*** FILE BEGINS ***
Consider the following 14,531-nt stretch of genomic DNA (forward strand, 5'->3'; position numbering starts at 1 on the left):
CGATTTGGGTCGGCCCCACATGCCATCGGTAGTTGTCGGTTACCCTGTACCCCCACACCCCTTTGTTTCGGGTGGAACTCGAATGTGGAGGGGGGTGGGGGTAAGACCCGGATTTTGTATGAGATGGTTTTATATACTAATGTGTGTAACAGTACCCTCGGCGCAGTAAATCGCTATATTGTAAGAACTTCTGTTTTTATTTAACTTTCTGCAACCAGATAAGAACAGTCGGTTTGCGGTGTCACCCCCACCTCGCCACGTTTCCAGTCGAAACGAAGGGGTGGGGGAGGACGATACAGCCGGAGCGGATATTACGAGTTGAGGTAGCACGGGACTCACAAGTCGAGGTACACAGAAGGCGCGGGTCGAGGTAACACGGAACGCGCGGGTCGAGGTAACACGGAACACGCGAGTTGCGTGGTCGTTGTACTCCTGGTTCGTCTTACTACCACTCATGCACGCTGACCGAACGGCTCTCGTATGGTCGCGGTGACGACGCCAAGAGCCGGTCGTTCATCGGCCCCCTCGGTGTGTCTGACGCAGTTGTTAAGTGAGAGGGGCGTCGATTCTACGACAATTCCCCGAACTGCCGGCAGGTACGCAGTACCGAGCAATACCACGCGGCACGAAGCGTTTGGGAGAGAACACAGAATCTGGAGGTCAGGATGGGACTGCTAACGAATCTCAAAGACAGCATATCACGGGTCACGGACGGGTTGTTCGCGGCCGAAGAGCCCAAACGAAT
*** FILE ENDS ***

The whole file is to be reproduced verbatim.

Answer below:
Consider the following 14,531-nt stretch of genomic DNA (forward strand, 5'->3'; position numbering starts at 1 on the left):
CGATTTGGGTCGGCCCCACATGCCATCGGTAGTTGTCGGTTACCCTGTACCCCCACACCCCTTTGTTTCGGGTGGAACTCGAATGTGGAGGGGGGTGGGGGTAAGACCCGGATTTTGTATGAGATGGTTTTATATACTAATGTGTGTAACAGTACCCTCGGCGCAGTAAATCGCTATATTGTAAGAACTTCTGTTTTTATTTAACTTTCTGCAACCAGATAAGAACAGTCGGTTTGCGGTGTCACCCCCACCTCGCCACGTTTCCAGTCGAAACGAAGGGGTGGGGGAGGACGATACAGCCGGAGCGGATATTACGAGTTGAGGTAGCACGGGACTCACAAGTCGAGGTACACAGAAGGCGCGGGTCGAGGTAACACGGAACGCGCGGGTCGAGGTAACACGGAACACGCGAGTTGCGTGGTCGTTGTACTCCTGGTTCGTCTTACTACCACTCATGCACGCTGACCGAACGGCTCTCGTATGGTCGCGGTGACGACGCCAAGAGCCGGTCGTTCATCGGCCCCCTCGGTGTGTCTGACGCAGTTGTTAAGTGAGAGGGGCGTCGATTCTACGACAATTCCCCGAACTGCCGGCAGGTACGCAGTACCGAGCAATACCACGCGGCACGAAGCGTTTGGGAGAGAACACAGAATCTGGAGGTCAGGATGGGACTGCTAACGAATCTCAAAGACAGCATATCACGGGTCACGGACGGGTTGTTCGCGGCCGAAGAGCCCAAACGAAT